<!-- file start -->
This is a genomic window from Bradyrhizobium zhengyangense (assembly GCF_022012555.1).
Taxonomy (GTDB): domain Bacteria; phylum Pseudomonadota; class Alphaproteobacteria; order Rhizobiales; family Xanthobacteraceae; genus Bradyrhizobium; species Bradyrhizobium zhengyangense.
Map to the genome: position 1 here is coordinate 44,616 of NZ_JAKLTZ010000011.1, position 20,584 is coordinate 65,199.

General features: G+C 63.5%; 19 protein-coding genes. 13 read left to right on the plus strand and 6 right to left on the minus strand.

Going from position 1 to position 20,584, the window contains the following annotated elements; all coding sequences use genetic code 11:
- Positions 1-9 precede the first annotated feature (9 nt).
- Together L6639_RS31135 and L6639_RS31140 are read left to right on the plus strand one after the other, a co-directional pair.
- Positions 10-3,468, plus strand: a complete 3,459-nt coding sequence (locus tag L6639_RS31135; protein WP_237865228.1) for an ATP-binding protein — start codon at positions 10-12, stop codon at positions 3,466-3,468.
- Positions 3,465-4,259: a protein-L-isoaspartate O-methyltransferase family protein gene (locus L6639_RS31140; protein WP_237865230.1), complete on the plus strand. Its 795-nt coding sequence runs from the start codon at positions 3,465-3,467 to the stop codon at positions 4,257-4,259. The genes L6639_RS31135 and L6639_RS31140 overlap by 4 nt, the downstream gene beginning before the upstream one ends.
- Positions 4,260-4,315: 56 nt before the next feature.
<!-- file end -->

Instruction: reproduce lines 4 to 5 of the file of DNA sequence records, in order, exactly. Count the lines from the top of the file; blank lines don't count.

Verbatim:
General features: G+C 63.5%; 19 protein-coding genes. 13 read left to right on the plus strand and 6 right to left on the minus strand.

Going from position 1 to position 20,584, the window contains the following annotated elements; all coding sequences use genetic code 11: